Tripathy added, “Further, with nuclear families increasingly becoming the norm, kids are becoming early tech adopters and are far more knowledgeable on certain categories, they become a part of the family’s decision-making. So, one does find a new set of advertisers of automobiles or consumer electronics experiment with this segment now and then. The last set I see advertising heavily on kid’s channels are the dotcoms. I think this would be in order to reach out to the female segment and create the category, hence, requiring heavy presence across genres.”

Nina Elavia Jaipuria Nina Elavia Jaipuria

Nina Elavia Jaipuria, EVP & Business Head - Kids Cluster, Viacom18, commented, “Unconventional media advertising that includes  non-FCT customisations and brand integrations are a win-win for all stakeholders, including channels, advertisers and the viewers. For the viewer, non-FCT customisations and brand integrations allow them to engage with the characters and the advertiser brands in a more engaging and entertaining manner. These customisations add tremendous value to the advertisers’ brands by bringing their products closer to the viewer and creating a great connect with their target group. Seamlessly integrated into the content, non-FCT customisation also helps ensure an effective communication campaign giving advertisers maximum bang for their buck.”

“For the broadcaster, it allows us to optimise our monetisation beyond FCT by allowing us to leverage the strength of our content and characters. Given the merit of such integrations and the influence that our characters have over our audiences, the task ahead is to ensure that we get our dues and are recognised for the reach and engagement that we bring to the advertisers’ brands,” Jaipuria added.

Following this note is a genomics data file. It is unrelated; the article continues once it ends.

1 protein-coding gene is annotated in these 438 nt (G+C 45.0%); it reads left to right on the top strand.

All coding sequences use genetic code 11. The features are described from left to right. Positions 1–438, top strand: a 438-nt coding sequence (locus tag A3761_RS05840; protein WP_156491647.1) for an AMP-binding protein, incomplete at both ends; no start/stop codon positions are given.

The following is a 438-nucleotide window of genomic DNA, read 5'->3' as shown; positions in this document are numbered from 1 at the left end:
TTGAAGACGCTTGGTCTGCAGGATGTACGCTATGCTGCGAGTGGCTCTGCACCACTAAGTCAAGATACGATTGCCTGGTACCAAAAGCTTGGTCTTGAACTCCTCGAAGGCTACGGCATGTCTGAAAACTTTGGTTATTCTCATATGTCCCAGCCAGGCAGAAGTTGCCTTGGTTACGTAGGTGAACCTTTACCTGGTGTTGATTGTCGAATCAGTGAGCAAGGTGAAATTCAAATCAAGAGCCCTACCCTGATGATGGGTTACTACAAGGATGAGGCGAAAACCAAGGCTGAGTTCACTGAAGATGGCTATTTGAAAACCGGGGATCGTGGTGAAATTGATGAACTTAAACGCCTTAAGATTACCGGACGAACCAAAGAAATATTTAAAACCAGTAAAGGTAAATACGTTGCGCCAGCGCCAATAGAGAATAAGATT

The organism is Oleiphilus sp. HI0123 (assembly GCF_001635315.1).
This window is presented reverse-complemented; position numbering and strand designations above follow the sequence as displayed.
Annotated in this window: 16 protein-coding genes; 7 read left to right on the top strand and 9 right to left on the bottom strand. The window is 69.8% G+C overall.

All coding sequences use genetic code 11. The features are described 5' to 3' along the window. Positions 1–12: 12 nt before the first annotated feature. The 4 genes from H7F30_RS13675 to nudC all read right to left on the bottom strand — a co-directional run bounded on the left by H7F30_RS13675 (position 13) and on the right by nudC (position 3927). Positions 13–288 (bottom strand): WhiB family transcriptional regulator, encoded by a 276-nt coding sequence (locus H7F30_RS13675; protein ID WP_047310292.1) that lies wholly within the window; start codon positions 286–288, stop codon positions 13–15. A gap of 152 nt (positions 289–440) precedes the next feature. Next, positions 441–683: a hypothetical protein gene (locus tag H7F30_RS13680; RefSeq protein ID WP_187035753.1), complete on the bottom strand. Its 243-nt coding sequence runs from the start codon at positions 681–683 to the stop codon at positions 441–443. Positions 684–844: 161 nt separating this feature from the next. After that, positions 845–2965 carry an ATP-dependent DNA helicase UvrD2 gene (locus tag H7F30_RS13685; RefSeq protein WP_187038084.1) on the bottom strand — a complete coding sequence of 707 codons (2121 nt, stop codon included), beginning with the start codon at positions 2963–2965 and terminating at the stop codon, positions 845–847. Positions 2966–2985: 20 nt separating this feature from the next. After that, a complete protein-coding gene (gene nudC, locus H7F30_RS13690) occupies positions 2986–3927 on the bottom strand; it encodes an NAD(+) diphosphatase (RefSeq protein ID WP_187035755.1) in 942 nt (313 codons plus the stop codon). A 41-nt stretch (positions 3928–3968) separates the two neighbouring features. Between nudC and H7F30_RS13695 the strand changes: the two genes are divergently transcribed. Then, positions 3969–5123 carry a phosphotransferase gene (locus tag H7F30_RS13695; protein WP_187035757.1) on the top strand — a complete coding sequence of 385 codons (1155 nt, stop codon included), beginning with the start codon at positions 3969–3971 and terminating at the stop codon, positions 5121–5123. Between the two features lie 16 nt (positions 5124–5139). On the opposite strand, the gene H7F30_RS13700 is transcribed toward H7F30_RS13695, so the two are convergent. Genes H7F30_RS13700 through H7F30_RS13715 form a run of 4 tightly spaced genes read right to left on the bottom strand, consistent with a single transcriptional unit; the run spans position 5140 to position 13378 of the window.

Abhinav Upadhyay, Head - Marketing and Innovation, Zee Learn, said, “It is relevant for a brand if their desired target audience is watching the channel. Advertising today is about telling stories in a different and better way, which can connect to children and their parents. For our brand called Kidzee, we have been using television as a conventional form to target our audience.”

Nikhil Gandhi Nikhil Gandhi

According to Nikhil Gandhi, Vice-Presidant, Revenues, Media Networks, Disney India, “Any new form of advertising is good for a brand and for the medium. In the last couple of years, we are the only kids’ channel that welcomes the entire family at the same time. We have a line-up for both kids and parents. Interestingly, even when there are shows which are wholly and solely for the kids, the parents do keep a check on what their kids are watching, hence it is a good catch for a lot brands to advertise. Also, the fact is that advertising on a kids’ channel is a little more cost-effective than on a general entertainment channel.”

The strategies involved

HDFC Life Insurance does not normally advertise on kids’ channels as, Tripathy explained, a large percentage of the TG consists of males and the numbers just don’t add up for the segment. Secondly, consumer involvement is low in insurance as a sector. “Hence, our advertising needs to be more compelling in its conversation. We prefer being present on genres that are closest to our TG like news, entertainment or sports. Lastly, given that as insurance players we always work with limited budgets and cannot afford pilferage of any kind in our campaigns, we prefer to be present with higher intensity around fewer genres/ properties than be the everywhere-you-can-see campaign,” he said.